Although numerous epidemiological studies show aspirin to reduce risk of prostate cancer, the mechanism of this effect is unclear. Here, we first confirmed that aspirin downregulated androgen receptor (AR) and prostate-specific antigen in prostate cancer cells. We also found that aspirin upregulated prostaglandin receptor subtype EP3 but not EP2 or EP4. The EP3 antagonist L798106 and EP3 knockdown increased AR expression and cell proliferation, whereas the EP3 agonist sulprostone decreased them, indicating that EP3 affects AR expression. Additionally, EP3 (PTGER3) transcript levels were significantly decreased in human prostate cancer tissues compared with those in normal human prostate tissues, suggesting that EP3 is important to prostate carcinogenesis. Decreased EP3 expression was also seen in castration-resistant subtype CxR cells compared with parental LNCaP cells. Finally, we found that aspirin and EP3 modulators affected prostate cancer cell growth. Taken together, aspirin suppressed LNCaP cell proliferation via EP3 signaling activation; EP3 downregulation contributed to prostate carcinogenesis and to progression from androgen-dependent prostate cancer to castration-resistant prostate cancer by regulating AR expression. In conclusion, cyclooxygenases and EP3 may represent attractive therapeutic molecular targets in androgen-dependent prostate cancer.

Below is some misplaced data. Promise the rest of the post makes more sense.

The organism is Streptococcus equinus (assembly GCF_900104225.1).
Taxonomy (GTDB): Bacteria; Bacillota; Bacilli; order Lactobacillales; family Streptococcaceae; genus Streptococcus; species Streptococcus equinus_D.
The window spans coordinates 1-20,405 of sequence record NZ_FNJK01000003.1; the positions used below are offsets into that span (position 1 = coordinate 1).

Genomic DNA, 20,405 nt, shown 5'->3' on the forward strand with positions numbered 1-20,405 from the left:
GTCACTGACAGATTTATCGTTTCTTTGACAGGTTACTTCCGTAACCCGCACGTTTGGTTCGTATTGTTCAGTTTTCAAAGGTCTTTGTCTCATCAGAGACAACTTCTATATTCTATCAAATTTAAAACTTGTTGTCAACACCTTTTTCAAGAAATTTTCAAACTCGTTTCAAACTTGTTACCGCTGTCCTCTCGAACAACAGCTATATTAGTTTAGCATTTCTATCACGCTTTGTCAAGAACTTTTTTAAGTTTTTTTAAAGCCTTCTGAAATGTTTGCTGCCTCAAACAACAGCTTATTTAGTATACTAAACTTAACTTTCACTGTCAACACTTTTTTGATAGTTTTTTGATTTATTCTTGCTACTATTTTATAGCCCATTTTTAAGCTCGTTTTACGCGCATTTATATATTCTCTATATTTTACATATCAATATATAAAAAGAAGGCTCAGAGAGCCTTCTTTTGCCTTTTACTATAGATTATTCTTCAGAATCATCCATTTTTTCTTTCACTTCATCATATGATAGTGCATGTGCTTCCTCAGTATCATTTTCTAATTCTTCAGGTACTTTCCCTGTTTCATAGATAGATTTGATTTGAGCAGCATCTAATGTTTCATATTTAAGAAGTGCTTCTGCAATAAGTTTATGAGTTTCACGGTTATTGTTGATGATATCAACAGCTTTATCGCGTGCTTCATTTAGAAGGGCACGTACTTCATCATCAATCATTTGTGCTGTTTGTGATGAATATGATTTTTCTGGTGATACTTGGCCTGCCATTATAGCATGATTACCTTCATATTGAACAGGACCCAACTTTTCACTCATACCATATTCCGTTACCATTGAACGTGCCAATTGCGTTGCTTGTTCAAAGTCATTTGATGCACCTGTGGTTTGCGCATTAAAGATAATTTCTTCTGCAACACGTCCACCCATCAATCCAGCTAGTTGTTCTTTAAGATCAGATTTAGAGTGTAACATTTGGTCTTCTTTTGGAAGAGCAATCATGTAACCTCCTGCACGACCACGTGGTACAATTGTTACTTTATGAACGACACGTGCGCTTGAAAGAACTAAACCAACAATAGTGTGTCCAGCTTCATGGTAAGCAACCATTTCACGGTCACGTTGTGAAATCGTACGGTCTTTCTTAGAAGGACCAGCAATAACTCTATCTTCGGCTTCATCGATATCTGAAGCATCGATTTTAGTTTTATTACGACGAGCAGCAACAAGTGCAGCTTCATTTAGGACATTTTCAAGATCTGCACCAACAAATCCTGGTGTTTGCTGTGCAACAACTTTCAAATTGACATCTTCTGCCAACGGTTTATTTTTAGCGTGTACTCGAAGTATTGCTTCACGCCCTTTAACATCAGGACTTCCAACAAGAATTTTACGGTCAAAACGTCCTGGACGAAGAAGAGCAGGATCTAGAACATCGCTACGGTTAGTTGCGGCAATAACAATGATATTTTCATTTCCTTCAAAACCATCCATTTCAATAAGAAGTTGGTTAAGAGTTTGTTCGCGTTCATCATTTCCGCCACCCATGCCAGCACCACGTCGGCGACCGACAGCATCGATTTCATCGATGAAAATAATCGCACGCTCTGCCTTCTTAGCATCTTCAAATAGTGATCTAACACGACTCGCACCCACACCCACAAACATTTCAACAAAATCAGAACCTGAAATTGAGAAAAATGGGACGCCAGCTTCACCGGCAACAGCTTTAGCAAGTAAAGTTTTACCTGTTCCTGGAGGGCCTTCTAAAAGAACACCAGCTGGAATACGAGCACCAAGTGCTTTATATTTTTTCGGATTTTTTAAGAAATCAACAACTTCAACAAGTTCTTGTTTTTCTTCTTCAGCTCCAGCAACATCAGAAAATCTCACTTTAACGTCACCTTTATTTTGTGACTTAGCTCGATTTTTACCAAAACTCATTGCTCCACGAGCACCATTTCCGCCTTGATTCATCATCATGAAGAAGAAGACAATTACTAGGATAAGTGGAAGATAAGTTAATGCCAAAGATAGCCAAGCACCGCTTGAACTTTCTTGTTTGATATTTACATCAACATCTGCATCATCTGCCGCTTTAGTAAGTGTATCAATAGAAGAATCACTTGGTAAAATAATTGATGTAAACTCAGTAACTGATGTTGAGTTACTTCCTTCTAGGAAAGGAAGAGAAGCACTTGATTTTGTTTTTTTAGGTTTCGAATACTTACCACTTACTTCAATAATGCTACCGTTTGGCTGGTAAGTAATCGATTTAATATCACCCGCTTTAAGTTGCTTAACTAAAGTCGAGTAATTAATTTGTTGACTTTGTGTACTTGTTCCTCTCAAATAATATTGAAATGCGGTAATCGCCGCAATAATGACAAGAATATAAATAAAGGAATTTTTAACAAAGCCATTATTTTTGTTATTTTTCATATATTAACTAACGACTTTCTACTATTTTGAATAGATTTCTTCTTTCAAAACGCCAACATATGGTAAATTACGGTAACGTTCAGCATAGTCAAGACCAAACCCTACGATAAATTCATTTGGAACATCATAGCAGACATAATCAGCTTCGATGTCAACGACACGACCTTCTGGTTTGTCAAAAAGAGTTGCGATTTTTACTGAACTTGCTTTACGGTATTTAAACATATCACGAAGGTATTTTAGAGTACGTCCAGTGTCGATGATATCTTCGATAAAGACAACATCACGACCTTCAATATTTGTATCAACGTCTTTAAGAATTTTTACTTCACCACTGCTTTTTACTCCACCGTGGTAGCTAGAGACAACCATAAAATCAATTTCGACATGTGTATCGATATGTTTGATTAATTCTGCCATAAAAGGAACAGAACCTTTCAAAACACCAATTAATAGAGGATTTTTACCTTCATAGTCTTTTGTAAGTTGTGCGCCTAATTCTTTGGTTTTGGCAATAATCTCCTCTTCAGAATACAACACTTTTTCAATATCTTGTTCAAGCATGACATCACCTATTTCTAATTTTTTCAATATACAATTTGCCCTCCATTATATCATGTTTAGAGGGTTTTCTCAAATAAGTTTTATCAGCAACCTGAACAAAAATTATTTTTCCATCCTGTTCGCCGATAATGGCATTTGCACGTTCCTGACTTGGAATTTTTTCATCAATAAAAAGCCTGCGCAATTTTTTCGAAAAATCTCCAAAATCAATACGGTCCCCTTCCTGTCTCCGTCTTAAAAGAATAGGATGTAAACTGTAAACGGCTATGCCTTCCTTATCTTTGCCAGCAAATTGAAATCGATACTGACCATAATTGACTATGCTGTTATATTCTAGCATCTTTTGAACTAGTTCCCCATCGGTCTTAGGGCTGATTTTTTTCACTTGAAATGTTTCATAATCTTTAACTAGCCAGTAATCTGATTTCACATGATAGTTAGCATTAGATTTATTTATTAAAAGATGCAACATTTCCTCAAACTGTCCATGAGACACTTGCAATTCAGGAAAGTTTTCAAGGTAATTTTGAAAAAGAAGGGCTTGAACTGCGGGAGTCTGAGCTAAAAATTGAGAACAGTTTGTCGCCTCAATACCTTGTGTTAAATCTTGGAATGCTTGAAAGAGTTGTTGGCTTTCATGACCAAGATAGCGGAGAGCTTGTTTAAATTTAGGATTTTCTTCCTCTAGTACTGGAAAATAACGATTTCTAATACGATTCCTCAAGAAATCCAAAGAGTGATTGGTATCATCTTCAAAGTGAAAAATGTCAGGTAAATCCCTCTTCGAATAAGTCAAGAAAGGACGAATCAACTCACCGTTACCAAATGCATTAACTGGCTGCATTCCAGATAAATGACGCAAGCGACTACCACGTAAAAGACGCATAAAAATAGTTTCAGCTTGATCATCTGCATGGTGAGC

All Science Journal Classification (ASJC) codes
- Endocrinology, Diabetes and Metabolism
- Cancer Research